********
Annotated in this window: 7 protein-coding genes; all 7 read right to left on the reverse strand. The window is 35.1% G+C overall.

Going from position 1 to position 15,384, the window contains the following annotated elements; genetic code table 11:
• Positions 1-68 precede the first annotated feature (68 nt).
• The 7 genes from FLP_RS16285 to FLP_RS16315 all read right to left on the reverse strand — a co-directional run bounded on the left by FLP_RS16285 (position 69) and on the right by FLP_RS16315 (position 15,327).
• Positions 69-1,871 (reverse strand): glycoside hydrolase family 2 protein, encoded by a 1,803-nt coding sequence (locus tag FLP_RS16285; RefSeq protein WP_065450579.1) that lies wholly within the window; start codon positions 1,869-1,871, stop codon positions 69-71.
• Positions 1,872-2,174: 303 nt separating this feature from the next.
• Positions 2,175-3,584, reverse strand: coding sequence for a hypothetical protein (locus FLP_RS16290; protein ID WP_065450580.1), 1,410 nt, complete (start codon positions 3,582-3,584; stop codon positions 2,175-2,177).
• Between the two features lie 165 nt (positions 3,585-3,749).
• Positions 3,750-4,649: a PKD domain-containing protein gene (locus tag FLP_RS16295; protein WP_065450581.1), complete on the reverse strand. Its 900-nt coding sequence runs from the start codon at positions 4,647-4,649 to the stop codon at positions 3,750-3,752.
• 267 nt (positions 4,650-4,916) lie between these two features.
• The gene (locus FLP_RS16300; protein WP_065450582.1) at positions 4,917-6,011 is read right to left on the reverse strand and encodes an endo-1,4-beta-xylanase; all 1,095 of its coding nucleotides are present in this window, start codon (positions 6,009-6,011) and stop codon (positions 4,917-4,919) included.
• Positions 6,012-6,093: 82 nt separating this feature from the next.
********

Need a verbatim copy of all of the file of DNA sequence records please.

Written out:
Annotated in this window: 7 protein-coding genes; all 7 read right to left on the reverse strand. The window is 35.1% G+C overall.

Going from position 1 to position 15,384, the window contains the following annotated elements; genetic code table 11:
• Positions 1-68 precede the first annotated feature (68 nt).
• The 7 genes from FLP_RS16285 to FLP_RS16315 all read right to left on the reverse strand — a co-directional run bounded on the left by FLP_RS16285 (position 69) and on the right by FLP_RS16315 (position 15,327).
• Positions 69-1,871 (reverse strand): glycoside hydrolase family 2 protein, encoded by a 1,803-nt coding sequence (locus tag FLP_RS16285; RefSeq protein WP_065450579.1) that lies wholly within the window; start codon positions 1,869-1,871, stop codon positions 69-71.
• Positions 1,872-2,174: 303 nt separating this feature from the next.
• Positions 2,175-3,584, reverse strand: coding sequence for a hypothetical protein (locus FLP_RS16290; protein ID WP_065450580.1), 1,410 nt, complete (start codon positions 3,582-3,584; stop codon positions 2,175-2,177).
• Between the two features lie 165 nt (positions 3,585-3,749).
• Positions 3,750-4,649: a PKD domain-containing protein gene (locus tag FLP_RS16295; protein WP_065450581.1), complete on the reverse strand. Its 900-nt coding sequence runs from the start codon at positions 4,647-4,649 to the stop codon at positions 3,750-3,752.
• 267 nt (positions 4,650-4,916) lie between these two features.
• The gene (locus FLP_RS16300; protein WP_065450582.1) at positions 4,917-6,011 is read right to left on the reverse strand and encodes an endo-1,4-beta-xylanase; all 1,095 of its coding nucleotides are present in this window, start codon (positions 6,009-6,011) and stop codon (positions 4,917-4,919) included.
• Positions 6,012-6,093: 82 nt separating this feature from the next.